Overseas trips could be on the agenda, but they won't be without risk
DON'T start packing yet but Greece has a good chance of being chosen as a low-risk destination where Irish holidaymakers can make an overseas trip this summer.
Work is already underway to draw up a list of countries in Europe which have low levels of Covid-19.
The countries would agree to welcome Irish visitors without requiring them to quarantine for 14 days when they arrive.
The pact would then see their citizens enjoy the same freedoms travelling here.
It’s the new way to travel in the Covid-19 era. Governments are setting up “air bridges” with other countries. An air bridge, or travel corridor, is an agreement between two countries that allows tourists to travel without restrictions.
The so-called green list should be ready before July 9 when the restrictions on holidaying abroad are eased.
It will be worked out by officials and health experts at either side. Chief medical officer Dr Tony Holohan will have a major say. He will add travel agent to his new list of jobs such as wedding planner.
Yes. The Republic has very low levels of the virus now and there is huge concern that this could be undone with imported cases.
There has already been a growing number of travel-related cases in the last two weeks, although the numbers are small. All people who arrive here by airline need to self-quarantine for two weeks. This applies to visitors and people returning home from abroad.
It is strongly advised but remains voluntary.
There is no ban on international travel. People can fly to wherever they want to go. But people are currently urged not to make non-essential trips. At the same time, airlines are advertising flights to popular destinations.
They could go ahead and book and have the peace of mind that Irish officials had given it something of a health check-up as far as Covid-19 cases are concerned. They would also take into account crucial areas such as the country’s ability to respond if there is a flare-up.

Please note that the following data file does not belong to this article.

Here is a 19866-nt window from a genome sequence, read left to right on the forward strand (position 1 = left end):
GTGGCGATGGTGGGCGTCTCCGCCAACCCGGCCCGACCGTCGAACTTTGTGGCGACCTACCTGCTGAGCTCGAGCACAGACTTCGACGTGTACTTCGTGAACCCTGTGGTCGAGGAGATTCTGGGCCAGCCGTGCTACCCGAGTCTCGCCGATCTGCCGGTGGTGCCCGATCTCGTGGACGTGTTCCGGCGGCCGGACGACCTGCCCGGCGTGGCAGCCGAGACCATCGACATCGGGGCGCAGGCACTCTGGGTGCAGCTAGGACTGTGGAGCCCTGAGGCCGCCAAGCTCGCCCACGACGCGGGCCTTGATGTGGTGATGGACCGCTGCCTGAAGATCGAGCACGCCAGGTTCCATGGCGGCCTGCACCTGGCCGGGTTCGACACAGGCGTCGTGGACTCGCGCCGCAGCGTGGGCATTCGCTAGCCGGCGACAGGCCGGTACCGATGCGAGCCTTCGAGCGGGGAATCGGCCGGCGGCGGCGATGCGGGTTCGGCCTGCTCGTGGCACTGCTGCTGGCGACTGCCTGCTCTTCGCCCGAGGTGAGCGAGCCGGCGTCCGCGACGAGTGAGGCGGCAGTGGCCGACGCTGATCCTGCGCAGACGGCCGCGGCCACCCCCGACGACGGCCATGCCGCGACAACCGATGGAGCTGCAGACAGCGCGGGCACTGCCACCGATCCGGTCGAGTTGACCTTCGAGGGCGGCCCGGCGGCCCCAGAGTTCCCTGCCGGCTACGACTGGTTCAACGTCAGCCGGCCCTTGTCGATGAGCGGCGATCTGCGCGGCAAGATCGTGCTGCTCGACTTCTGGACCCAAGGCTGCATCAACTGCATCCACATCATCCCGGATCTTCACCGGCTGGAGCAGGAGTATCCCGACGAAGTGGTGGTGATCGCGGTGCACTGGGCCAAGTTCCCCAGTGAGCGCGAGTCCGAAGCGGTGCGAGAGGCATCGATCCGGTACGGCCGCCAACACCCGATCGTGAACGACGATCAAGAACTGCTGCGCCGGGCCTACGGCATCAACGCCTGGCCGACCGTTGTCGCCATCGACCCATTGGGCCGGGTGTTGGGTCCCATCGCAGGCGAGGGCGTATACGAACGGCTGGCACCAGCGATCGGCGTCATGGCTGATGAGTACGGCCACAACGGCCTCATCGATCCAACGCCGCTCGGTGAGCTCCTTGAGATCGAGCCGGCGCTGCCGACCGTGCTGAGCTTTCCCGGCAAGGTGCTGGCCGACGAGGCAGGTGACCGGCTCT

Yes. Countries like Portugal and Germany have seen localised outbreaks. People in parts of Lisbon will have to go back to staying at home from next week due to a wave of coronavirus on the city’s outskirts.
Germany is still fighting outbreaks in two municipalities in the western state of North Rhine-Westphalia.
Currently, a holidaymaker from Ireland who goes to Spain does not need to quarantine for 14 days. But they will have to quarantine when they come home. And anyone from Spain who comes here has to do likewise. The benefit of the air corridor is that it would eliminate the need for quarantine at either side.
Arrivals in Spain have their temperature taken at the airport, state if they have had the virus and provide contact details.
Physical-distancing rules remain in place: people have to stay 1.5m apart in public, wear masks in shops and on public transport, and clean their hands frequently.
The list will be renewed every two weeks. If there is an outbreak in the city or region abroad while an Irish holidaymaker is there, they could be asked to quarantine after all when they come home.
It’s not looking good for the UK and it will not include Sweden. It is unclear what the full criteria will be. Countries which have localised outbreaks may be included with advice to visitors not to visit particular regions.
Holidaying abroad remains risky. The country itself may have low levels but you could be in the same hotel as a visitor from a country with a lot of Covid-19.